More Cloud-Based Services You May Be Using
Ben Jones is a regular contributor to The HRIS World.
Editor’s note: Ben continues his discussion here from his previous article, Have Any Clue What Cloud-Based Services You Already Use?, where he shares systems many are using but may not be aware of that they are using a cloud system.
Here, he groups more systems into their functional categories, giving you some means to associate each type of cloud system.
Be sure to catch his other article as well!
What is Cloud Computing
Cloud computing is the latest buzzword in the IT world, with cost and efficiency savings to be made for both large enterprises and the SME sector.
Personal users also now have access to a vast array of cloud based tools to enhance their working and personal lives.
But what exactly is Cloud computing, and who provides these services?
Cloud computing is the provision of IT resources as a regular service across the internet, and can be either hardware resources or software applications.
Companies and personal users typically connect to these services using either a web browser or an application hosted on a desktop, laptop, tablet or mobile device.
The interaction with the cloud services is seamless, just like their interaction with hardware resources and software applications that are based natively on the hardware device they are using.
For all intents and purposes, end users of cloud services experience little difference from when they use native applications.
In part the rapid rise of robust fast networks has allowed for this seamless interaction.
However, the differences from native resources and applications, are that cloud services are physically located in data centres spread across the world. And when it comes to service models, there are three that are widely accepted…
Software-as-a-Service is the most prevalent type of cloud computing for personal users.
- website building sites such Wix & Squarespace; Google’s vast array of web based applications from search to Gmail to YouTube
Business software for every type of business function is also available as Software-as-a-Service with examples being KashFlow accountancy software & Capsule Customer Relationship Management software.
Microsoft’s Azure cloud is an example of Platform-as-a-Service.
Microsoft hosts its operating systems and applications on its own data centres and allows businesses to rent access to these cloud resources rather than companies having to buy their own servers.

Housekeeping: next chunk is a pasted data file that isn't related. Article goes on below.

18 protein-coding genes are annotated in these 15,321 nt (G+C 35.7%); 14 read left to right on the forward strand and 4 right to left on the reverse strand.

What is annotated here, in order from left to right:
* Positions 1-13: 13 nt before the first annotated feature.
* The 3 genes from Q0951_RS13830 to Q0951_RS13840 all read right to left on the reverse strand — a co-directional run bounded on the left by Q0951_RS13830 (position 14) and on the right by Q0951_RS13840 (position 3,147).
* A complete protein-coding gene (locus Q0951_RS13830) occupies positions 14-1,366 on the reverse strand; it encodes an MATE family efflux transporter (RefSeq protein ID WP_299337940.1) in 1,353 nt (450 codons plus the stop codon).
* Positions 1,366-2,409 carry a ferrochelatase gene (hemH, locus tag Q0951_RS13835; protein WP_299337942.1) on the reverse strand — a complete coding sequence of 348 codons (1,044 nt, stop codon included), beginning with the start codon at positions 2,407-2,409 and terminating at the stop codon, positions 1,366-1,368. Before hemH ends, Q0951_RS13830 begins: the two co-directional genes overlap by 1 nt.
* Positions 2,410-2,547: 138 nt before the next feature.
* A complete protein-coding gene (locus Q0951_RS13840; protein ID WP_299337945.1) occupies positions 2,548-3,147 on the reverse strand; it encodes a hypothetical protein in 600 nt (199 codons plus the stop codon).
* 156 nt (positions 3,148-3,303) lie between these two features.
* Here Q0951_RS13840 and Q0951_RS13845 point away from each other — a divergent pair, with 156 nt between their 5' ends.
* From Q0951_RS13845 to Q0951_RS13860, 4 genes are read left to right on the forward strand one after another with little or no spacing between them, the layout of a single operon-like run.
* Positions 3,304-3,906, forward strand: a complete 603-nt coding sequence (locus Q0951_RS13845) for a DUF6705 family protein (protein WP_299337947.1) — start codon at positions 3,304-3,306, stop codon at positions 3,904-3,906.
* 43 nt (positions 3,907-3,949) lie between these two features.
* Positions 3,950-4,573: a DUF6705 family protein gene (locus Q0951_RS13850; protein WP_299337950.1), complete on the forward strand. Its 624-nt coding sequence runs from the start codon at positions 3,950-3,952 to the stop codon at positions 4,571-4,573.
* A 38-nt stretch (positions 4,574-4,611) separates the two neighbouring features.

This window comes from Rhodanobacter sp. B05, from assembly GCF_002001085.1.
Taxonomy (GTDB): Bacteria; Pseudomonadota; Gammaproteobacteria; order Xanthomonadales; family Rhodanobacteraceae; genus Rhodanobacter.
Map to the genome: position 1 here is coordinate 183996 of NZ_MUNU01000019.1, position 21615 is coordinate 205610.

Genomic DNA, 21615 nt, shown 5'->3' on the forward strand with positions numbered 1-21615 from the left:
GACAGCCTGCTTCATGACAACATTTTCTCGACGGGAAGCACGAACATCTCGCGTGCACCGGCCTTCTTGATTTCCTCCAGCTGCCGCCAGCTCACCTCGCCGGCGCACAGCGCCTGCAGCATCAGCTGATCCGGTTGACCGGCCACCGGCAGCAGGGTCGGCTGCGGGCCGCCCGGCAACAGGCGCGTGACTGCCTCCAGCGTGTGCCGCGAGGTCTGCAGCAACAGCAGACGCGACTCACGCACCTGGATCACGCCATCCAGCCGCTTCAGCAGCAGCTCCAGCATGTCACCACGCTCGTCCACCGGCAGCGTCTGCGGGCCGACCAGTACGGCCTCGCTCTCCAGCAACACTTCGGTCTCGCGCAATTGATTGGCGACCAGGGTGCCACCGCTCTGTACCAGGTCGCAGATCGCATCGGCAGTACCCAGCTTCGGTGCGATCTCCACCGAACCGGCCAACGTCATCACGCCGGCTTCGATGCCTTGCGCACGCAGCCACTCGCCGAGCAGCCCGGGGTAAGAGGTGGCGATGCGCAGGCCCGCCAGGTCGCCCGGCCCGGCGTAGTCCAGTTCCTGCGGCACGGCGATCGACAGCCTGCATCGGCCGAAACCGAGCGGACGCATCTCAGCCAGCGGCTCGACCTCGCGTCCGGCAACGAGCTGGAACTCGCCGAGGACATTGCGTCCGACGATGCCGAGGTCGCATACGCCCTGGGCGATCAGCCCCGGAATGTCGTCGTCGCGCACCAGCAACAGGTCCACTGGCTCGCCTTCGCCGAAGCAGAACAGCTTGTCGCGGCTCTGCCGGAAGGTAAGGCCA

Businesses using Microsoft’s Azure Cloud can install third party applications on their instances of Microsoft’s servers but cannot install a different brand of operating system in the Azure cloud.
Businesses still have to purchase the required Microsoft licenses for the various operating systems & software applications.
Infrastructure-as-a-Service is by far the most complex of cloud services to operate because effectively you are still running your own servers, storage & networks.
It is just that the service exists in a virtualised environment.
And according to Memset boss, Kate Craig-Wood, this type of service is best explained as “a bunch of unmanaged virtual machines”.
You can run any type of operating system that is supported by the Infrastructure-as-a-Service provider.
Amazon is probably the best known Infrastructure-as-a-Service provider and supports pretty much all operating systems.
Google has also launched an Infrastructure-as-a-Service but has chosen to limit the supported operating systems to open-source, keeping the likes of Microsoft operating system users out of their public cloud.
Some Infrastructure-as-a-Service providers, such as Memset, have adopted the OpenStack initiative making the portability of cloud based operations easier for businesses.
More articles by Ben Jones...
- Is Big Data All Its Hyped Up To Be? - 15-February-2013
- With Cloud Computing, What Do You Need to Know About IaaS? - 19-December-2012
- Have Any Clue What Cloud-Based Services You Already Use? - 13-August-2012
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